Each day, approximately 3 million loads are transported across the U.S. via semi trucks. The drivers of these vehicles help move 71 percent of the freight in our country including much needed commodities such as groceries, technology, medical equipment and much more.
Whether we realize it or not, these professionals play a large role in our daily lives. Perhaps now more than ever, we are relying on them as COVID-19 “stay at home” requests have increased the need for basic items such as groceries and toiletries. Additionally, these drivers play a key role in supporting COVID-19 testing sites and medical centers. But what happens when the pandemic begins to impact the $700 billion trucking industry?
It’s a question that many people might not think about, but it should be a valid concern for everyone, said Dr. Michael Lemke, Assistant Professor of Health and Behavioral Science at the University of Houston-Downtown.
Recently, Lemke has contributed a number of articles to journals exploring COVID-19 and the many health issues faced by commercial drivers as a possible (and probable) syndemic (or synergistic epidemic within a select population or community) within the trucking industry. Lemke has served as the principal investigator on recently published articles on this topic. These articles have appeared in the American Journal of Industrial Medicine; the Journal of Transport & Health; and the Journal of Occupational and Environmental Medicine. His collaborators on these papers were Dr. Yorghos Apostolopoulos, Dr. Lazaros K. Gallos (on JOEM only), and Dr. Sevil Sönmez.
According to Lemke, many commercial drivers face a number of health challenges, including obesity, cardiovascular disease and diabetes. Such conditions place them at high risk for contracting COVID-19. If they do become sick, the effects of the virus may be more severe and preexisting conditions can adversely affect their mortality rates. And given the long miles they travel and frequent stops (including COVID-19 hotspots), this population can potentially serve as cross-country carriers.
“If these drivers get sick, it affects everyone,” he said. “People will come into contact with these drivers at truck stops or their delivery stops. If they are very sick, their driving skills may be impaired And, when they return to their homes, they risk spreading the virus to family and friends.”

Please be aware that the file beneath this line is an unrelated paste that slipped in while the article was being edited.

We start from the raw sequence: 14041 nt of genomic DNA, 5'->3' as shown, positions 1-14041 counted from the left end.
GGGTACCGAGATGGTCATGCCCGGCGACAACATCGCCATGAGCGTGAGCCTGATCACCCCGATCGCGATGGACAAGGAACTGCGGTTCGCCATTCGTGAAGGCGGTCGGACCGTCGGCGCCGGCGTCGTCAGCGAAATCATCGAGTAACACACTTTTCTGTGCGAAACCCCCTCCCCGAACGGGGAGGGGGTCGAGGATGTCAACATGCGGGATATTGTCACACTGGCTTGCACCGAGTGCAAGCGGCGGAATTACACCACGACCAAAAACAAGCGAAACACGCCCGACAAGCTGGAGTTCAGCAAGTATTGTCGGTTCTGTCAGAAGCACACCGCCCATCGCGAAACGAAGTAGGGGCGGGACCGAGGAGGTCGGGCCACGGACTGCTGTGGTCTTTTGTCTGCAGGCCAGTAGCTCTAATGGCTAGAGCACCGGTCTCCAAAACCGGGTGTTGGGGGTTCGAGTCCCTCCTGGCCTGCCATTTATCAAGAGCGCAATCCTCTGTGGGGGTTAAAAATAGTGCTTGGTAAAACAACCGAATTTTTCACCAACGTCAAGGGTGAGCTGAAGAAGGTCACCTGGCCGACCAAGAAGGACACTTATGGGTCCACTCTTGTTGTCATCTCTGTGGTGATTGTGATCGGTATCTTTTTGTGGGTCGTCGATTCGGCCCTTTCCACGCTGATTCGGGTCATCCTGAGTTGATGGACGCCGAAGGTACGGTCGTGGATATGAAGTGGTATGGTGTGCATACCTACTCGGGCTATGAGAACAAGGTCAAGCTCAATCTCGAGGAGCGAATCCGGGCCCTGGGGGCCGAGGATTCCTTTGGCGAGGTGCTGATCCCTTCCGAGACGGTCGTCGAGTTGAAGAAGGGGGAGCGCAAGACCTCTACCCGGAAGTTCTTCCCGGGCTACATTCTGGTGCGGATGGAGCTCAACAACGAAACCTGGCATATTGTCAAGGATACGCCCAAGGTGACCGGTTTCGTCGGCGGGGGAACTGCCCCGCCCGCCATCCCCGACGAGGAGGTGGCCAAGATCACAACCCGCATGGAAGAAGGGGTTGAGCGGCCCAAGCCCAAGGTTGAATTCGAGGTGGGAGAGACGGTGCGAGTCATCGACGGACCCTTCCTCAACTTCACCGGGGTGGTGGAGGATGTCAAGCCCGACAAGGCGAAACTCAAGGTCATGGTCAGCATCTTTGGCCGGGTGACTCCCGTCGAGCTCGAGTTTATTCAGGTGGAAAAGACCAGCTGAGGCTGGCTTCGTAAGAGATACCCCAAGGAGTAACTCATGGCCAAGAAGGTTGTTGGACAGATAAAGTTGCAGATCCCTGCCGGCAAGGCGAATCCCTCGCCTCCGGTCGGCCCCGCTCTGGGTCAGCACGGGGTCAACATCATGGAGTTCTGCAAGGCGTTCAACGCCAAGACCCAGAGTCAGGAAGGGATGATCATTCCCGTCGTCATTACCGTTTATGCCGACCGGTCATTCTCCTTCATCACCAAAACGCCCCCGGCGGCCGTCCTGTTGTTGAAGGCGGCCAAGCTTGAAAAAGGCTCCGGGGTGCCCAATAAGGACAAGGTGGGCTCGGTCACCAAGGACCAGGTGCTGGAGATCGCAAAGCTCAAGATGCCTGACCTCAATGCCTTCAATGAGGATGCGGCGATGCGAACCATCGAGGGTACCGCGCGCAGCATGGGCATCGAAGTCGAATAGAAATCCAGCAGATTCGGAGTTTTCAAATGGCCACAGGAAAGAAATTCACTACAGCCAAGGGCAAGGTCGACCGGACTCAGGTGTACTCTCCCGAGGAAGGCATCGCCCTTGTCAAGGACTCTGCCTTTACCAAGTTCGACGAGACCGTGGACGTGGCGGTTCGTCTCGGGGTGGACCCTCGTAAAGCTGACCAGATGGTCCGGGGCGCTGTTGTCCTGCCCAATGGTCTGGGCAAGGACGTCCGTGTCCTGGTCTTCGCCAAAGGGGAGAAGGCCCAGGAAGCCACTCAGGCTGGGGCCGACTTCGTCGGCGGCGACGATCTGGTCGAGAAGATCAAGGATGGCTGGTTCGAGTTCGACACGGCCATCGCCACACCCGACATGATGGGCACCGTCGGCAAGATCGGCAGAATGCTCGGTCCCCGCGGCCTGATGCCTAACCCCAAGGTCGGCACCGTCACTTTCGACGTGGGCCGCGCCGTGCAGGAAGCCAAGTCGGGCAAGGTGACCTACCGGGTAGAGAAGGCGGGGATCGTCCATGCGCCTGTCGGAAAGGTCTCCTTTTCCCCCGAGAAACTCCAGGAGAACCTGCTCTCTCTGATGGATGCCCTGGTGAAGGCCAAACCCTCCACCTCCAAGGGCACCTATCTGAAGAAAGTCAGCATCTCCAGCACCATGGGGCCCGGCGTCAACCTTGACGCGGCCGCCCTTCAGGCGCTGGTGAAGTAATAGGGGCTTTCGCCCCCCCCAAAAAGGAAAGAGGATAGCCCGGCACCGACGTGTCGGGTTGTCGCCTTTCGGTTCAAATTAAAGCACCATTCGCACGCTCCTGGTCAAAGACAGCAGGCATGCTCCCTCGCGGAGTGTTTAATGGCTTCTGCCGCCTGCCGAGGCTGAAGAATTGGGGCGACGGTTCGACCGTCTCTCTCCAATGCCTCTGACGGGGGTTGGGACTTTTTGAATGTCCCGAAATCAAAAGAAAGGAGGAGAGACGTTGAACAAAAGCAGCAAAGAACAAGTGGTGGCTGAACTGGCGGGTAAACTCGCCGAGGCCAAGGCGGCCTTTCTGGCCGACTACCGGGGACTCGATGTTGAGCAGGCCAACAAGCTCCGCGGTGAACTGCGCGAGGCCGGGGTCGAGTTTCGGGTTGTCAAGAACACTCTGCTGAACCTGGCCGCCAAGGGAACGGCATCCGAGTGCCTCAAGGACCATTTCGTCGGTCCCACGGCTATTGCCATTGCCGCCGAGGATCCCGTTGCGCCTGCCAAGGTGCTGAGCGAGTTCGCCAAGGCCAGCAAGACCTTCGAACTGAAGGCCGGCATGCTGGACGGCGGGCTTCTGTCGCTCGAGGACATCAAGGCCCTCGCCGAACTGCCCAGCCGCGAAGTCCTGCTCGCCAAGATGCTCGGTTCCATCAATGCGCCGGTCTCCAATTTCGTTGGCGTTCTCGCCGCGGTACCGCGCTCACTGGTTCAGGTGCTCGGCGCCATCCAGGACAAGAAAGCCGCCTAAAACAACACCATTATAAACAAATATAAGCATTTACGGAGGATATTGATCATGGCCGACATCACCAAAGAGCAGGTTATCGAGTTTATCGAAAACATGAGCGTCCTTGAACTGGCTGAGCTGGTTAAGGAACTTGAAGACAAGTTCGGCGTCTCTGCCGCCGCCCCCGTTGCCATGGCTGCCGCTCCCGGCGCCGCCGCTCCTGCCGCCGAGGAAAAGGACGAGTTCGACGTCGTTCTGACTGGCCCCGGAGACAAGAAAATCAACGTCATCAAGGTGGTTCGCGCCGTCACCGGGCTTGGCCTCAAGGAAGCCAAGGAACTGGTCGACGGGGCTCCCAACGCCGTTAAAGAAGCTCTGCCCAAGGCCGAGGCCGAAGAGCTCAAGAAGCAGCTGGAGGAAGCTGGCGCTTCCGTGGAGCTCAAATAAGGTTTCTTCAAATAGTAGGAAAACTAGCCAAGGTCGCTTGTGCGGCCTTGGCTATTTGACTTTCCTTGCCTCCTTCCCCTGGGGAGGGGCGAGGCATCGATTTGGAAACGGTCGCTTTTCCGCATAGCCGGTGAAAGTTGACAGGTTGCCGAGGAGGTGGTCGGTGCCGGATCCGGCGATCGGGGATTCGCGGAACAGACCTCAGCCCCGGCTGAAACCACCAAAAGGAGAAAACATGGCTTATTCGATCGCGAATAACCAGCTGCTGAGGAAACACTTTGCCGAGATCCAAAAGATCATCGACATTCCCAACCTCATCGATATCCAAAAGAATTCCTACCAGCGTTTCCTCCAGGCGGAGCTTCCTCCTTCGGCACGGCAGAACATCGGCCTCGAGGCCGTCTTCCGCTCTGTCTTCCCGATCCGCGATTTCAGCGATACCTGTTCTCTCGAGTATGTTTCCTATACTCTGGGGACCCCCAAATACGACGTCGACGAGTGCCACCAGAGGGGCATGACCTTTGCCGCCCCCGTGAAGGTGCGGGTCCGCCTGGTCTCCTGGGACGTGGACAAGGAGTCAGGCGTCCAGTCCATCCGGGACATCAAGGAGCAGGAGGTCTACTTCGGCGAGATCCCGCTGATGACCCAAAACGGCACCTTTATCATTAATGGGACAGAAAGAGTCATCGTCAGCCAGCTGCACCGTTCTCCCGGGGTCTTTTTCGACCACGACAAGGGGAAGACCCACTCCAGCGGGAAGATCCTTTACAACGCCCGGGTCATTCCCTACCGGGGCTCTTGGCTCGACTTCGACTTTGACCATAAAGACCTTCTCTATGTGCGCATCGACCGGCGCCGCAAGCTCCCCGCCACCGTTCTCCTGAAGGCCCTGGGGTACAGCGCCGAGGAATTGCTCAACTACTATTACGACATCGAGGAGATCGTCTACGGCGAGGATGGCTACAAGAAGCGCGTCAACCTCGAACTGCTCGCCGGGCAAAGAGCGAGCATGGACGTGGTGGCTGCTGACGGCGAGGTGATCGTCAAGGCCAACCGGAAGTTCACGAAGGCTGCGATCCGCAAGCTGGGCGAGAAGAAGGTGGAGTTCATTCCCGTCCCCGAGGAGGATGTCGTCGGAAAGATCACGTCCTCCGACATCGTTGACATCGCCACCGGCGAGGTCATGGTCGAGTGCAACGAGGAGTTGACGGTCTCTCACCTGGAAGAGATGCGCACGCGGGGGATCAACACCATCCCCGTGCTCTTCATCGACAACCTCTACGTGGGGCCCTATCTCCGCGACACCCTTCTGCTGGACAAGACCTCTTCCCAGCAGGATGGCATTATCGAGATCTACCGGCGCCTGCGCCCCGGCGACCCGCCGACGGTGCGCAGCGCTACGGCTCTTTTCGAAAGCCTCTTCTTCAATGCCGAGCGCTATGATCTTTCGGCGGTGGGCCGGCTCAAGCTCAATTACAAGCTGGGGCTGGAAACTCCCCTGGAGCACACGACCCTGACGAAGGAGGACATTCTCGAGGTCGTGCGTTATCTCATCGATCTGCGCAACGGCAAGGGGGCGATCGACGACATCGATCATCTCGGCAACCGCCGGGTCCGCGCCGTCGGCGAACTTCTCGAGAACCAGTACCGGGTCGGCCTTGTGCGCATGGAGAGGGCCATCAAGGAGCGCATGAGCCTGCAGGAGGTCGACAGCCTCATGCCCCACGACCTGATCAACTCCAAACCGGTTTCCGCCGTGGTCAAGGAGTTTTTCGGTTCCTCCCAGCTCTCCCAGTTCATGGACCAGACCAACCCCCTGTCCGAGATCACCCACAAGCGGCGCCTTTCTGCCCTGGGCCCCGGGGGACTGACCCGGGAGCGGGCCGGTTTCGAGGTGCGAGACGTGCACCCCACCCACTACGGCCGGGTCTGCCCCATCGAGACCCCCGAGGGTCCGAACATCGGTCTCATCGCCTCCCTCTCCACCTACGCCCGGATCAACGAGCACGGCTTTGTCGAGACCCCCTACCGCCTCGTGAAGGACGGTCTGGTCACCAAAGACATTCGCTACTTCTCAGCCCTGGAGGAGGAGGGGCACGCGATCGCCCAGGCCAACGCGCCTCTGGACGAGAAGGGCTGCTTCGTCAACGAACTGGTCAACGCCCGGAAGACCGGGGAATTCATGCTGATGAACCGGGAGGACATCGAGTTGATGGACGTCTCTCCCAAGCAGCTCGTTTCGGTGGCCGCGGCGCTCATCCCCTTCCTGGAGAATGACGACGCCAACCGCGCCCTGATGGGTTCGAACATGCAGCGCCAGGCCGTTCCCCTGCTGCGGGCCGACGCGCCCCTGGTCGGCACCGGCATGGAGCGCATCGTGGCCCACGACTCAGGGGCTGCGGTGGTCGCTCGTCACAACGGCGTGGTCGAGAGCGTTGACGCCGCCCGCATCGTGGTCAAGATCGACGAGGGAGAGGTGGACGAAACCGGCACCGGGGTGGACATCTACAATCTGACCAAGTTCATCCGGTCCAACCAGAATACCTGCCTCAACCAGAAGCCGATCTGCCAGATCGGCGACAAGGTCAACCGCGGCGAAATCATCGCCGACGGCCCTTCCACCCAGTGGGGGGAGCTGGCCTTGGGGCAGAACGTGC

Lemke and collaborators also apply syndemic perspectives to try to understand how the COVID-19 pandemic fits into the numerous and ongoing health and safety issues in the trucking industry. In addition to the many health factors affecting them, truckers work long hours, have short breaks, face delivery deadlines, and are affected by ongoing policy changes. They also are tasked with navigating massive vehicles through major cities. As a result, truck drivers experience extreme stress on the road. This stress compounded with health challenges have placed additional mental and physical demands on drivers, which put them further at risk for COVID-19.
“COVID-19 fits into the bigger picture for drivers and the trucking industry,” Lemke said. “These articles address how this virus can be even more problematic for these drivers, who already face a number of stressors and obstacles.”
His hope is that these articles bring awareness to how the virus can compound the existing health challenges within the trucking industry, as well as its effect on drivers, consumers and the economy. Additionally, he hopes this research leads to impactful action strategies to support drivers.
“Right now, there aren’t solutions for these drivers when it comes to COVID-19,” he said. “We need to remember that they often have 10-hours breaks in which they must rest, eat, do laundry and other things most people take for granted. If they are sick, it’s difficult for them to access COVID-19 screenings or clinics for many reasons, including the fact that they cannot simply drive their vehicles to these sites. And, when it comes to quarantining, we must remember that these drivers may not receive sick pay from their respective employers and may be far from home if they are diagnosed with the virus on the road.”
Lemke’s knowledge of trucking comes from both research and firsthand experience. He is a former commercial driver and earned a Class A Commercial Driver’s License. He also served as an intern and later as a consultant for the American Trucking Associations, the largest trade organization dedicated to the trucking industry.
The facts presented in these articles, he said, can inform policy makers and industry leaders in ways that can ultimately create healthier and safer environments for commercial truck drivers.
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